A couple of odd things happened to the bulldozer driver as he remounted his vehicle so he hastily reburied the items he had found! They were later salvaged, and John Parish has many of them to this day. A very fine collection they are, and I got quite a thrill handling the sort of objects I had hitherto only seen through the glass of a display case in a museum.
There are beads, buckles and belt fittings and pot shards and coins and even, from a later period, tiny thimbles. Why thimbles, and why tiny?
Because they were used to protect the fingertips of the children who worked in the fields from an early age.

John Parish's particular interest is flints and flint tools and he has a remarkable collection of cutting and scraping tools, arrowheads, and a particularly well made and well preserved axe head. So well preserved, in fact, that it appears never to have been used and so may instead of being a working tool have been carried as a mark of high status until it was dropped and lost in the drainage ditch at the bottom of the hill.

Most of the finds are from an area behind the field towards which I am so confidently pointing in a couple of the photographs.

When Gordon Fowler went looking for Cratendune in the area of Bedwell Hey and Ely Fields, he and his partner Dr Margaret Murray found nothing conclusive though Dr Murray found some pagan Anglo-Saxon grave goods just to the north of Ely Fields Farm.

Bedwell Hey Farm, Ely Fields Farm, and their surrounding districts still have many buried secrets of their past yet to be found and, unfortunately, it is beyond the scope of this article to fully report on all of them.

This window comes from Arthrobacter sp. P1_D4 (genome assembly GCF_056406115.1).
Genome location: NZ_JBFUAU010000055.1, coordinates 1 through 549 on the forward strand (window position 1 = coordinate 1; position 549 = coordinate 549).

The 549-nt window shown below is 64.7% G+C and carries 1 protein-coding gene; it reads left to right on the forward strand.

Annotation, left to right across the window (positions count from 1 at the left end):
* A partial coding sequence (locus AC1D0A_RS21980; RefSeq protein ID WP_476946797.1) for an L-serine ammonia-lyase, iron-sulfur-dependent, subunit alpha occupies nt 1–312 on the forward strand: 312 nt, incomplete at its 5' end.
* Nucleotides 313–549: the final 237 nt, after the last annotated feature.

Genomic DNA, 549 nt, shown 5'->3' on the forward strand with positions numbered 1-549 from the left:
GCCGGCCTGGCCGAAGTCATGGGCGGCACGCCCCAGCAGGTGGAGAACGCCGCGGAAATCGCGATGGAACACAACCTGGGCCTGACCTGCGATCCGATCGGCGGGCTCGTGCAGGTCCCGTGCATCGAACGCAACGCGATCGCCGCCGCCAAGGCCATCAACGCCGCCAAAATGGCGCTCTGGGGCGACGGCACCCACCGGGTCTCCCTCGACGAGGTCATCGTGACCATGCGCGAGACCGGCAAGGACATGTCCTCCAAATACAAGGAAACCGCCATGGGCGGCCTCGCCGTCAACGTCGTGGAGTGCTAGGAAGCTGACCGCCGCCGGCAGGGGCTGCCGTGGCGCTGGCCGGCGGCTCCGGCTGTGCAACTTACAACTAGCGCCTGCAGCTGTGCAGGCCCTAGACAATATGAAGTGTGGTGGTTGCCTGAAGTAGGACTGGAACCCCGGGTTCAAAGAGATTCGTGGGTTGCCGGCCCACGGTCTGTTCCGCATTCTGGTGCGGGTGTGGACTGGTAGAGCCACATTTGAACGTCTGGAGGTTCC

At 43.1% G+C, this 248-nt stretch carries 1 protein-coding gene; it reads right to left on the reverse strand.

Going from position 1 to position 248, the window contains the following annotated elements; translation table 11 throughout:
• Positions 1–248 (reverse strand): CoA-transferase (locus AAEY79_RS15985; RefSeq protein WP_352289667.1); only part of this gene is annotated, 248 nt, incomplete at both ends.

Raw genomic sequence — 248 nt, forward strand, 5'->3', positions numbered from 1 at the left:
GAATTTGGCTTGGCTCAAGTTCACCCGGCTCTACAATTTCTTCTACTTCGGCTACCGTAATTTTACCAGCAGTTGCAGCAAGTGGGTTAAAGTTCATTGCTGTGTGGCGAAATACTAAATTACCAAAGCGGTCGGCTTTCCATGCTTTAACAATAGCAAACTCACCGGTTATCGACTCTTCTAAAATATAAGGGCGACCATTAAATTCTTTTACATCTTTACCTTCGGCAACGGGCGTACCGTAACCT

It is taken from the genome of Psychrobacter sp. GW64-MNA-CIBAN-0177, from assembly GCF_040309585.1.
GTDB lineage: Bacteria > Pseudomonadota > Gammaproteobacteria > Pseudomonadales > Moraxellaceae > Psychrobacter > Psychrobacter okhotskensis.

What started as a curiosity fired by a casual mention on an old map has led me further than I had ever expected to go and, while my interest is greater than when I started now I know more about the site, regrettably I don't have the time to report it in as much depth as I would like. Perhaps one of the local schools might be persuaded to adopt it as a research project? I hope so.

ANOTHER THING I GOT WRONG

In passing, I mentioned in the main article a Dragon Rapide that flew over while I was walking to Bedwell Hey. John Parish put me right on that one too!

The plane is not, after all, the last Dragon Rapide as I had thought based on an article I had once read; it's not even the last one in flying order.
And, in fact, it has been known to land on an airstrip at the Farm - an airstrip that until relatively recently was also used by crop-duster aircraft.

IN CONCLUSION

There is much more to be read about the area and I refer those interested in doing so to the various sources I quoted before.

This article is just a summary of some of the key facts gleaned during quite a long talk with John and his family. I would like to thank him very much for his time and hospitality and the access he very kindly gave me to his phenomenal archive of Bedwell Hey material.

--
Brian